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Access to Russian money, it is true, could well allow Tsipras to implement many of the reforms he pledged during his election campaign: free healthcare and electricity for the poor; the creation of thousands of public sector jobs; scrapping an unpopular property tax.

An alliance with Russia may also give Greeks the benefit of cheaper household bills if Putin allowed subsidised access to his country’s greatest tangible and political assets: oil and natural gas.

But that does not necessarily mean it would lead to a long-term revival of the Greek economy, and it is precisely that question which lies at the centre of the disagreement between the EU and the new Greek government: to boost an economy, is it more effective to employ policies of austerity (cutting back on governmental spending to avoid the accumulation of debt) or stimulus (increasing government spending to encourage economic activity throughout the country)?

These colliding, conflicting and mutually exclusive policies represent two separate trains of thought which have been endlessly debated by economists and politicians without successful conclusion for centuries.

The problem with social science, indeed, is that unlike traditional science it does not often provide one identifiably correct answer. Whereas gravity always “works”, in social sciences such as economics there are grey areas: sometimes the best policy is austerity; at other times it is stimulus.

Greeks, for the past half-decade, have been forcibly pushed down the road of austerity. Its results have been mixed, to say the very least, and so now a significant number of the population would like to see whether stimulus works any better.

To do so, however, money is needed, and this, to return to our starting point, is where Russia comes in.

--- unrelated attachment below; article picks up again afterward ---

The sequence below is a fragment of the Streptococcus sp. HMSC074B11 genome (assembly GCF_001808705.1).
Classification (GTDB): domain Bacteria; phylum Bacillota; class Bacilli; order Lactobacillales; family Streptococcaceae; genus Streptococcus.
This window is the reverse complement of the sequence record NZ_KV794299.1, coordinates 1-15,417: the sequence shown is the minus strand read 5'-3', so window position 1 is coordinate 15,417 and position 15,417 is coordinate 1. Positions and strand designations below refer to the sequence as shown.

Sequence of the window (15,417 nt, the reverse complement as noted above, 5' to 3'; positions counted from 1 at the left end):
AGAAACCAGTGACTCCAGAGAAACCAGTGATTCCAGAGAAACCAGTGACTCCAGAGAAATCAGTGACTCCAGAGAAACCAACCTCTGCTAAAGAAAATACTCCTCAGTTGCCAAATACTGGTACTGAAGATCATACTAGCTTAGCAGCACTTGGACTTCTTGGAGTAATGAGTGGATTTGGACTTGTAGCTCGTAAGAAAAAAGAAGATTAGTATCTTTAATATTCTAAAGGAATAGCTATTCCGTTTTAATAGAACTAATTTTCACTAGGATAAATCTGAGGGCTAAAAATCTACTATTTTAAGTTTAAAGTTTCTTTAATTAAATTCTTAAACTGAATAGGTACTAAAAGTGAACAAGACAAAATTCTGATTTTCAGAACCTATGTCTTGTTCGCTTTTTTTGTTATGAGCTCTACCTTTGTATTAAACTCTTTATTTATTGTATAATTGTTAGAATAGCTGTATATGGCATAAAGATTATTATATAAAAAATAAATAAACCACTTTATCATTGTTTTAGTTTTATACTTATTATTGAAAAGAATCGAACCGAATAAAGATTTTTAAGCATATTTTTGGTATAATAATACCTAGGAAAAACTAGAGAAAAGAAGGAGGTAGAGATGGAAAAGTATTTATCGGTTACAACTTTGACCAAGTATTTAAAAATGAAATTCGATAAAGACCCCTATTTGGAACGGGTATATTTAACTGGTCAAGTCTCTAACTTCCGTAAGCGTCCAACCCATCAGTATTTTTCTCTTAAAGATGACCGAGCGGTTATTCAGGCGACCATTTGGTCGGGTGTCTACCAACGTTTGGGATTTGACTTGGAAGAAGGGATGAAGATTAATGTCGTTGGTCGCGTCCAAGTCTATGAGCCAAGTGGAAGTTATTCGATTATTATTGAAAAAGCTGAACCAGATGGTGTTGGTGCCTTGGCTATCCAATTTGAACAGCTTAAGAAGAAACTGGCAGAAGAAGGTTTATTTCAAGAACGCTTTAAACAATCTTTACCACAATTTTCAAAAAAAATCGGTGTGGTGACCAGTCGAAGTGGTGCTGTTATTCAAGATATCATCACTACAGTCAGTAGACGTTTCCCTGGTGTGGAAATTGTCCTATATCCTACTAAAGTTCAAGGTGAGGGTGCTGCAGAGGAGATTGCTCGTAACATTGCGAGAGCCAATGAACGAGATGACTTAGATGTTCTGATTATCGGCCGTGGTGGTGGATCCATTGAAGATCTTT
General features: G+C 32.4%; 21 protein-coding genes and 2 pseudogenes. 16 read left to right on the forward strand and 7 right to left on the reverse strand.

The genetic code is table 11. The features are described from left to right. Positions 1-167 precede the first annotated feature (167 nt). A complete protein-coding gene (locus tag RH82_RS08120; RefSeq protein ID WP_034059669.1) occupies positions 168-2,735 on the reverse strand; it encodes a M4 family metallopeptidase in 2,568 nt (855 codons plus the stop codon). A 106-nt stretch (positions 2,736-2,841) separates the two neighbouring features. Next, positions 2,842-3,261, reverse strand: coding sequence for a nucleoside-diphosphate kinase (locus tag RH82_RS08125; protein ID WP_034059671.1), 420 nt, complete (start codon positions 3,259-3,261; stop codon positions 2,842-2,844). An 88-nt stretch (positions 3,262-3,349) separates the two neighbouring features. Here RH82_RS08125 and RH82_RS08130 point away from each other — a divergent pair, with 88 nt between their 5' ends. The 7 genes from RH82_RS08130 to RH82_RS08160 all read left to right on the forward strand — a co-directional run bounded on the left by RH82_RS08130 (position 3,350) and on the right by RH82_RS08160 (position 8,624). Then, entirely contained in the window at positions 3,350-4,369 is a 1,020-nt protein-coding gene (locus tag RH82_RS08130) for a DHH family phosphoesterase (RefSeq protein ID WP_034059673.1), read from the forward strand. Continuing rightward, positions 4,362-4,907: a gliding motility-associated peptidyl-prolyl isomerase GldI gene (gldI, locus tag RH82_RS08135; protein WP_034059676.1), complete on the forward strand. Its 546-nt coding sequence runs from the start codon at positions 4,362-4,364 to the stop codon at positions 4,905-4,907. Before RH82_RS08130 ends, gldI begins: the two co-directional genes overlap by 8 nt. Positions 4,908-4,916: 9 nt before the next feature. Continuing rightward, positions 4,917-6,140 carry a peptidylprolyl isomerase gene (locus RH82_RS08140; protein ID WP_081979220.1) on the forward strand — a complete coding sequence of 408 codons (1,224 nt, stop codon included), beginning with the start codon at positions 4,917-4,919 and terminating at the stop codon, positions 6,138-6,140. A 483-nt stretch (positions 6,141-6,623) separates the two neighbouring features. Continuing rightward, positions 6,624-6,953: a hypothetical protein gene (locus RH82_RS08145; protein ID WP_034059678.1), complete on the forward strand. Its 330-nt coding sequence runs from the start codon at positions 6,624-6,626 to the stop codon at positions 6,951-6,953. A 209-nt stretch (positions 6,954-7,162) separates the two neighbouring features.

Cosying up closely to Putin would, however, be a risky strategic move for Greek leader Tsipras, whose left-leaning beliefs mean that he already lacks credibility in much of the outside world. Getting into bed with Putin, a widely discredited leader anywhere outside Russia, would further jeopardise his attempts to be taken seriously on the international stage.

And even within Greece, it would be a dangerous ploy, because many Greeks identify themselves closely with western Europe and would be aghast at the prospect of snubbing Brussels in favour of Moscow.

The state of tension within Greek society, despite Tsipras’s election victory, was evident again this week when a football match between two leading clubs, Olympiacos from the port city of Piraeus and AEK from the capital city of Athens, ended in rioting. Although Tsipras is largely popular, evidenced by his election victory, domestic support for him is by no means unanimous.

Tsipras is due to visit Moscow for his first official meeting with Putin in May; but he has other diplomatic options, with Chinese officials also ready to extend a welcome. And, of course, many within the EU are still desperate to keep Greece within their fold.

So for Greece and Tsipras, there will probably be options. Whichever they take, the ramifications could be highly significant.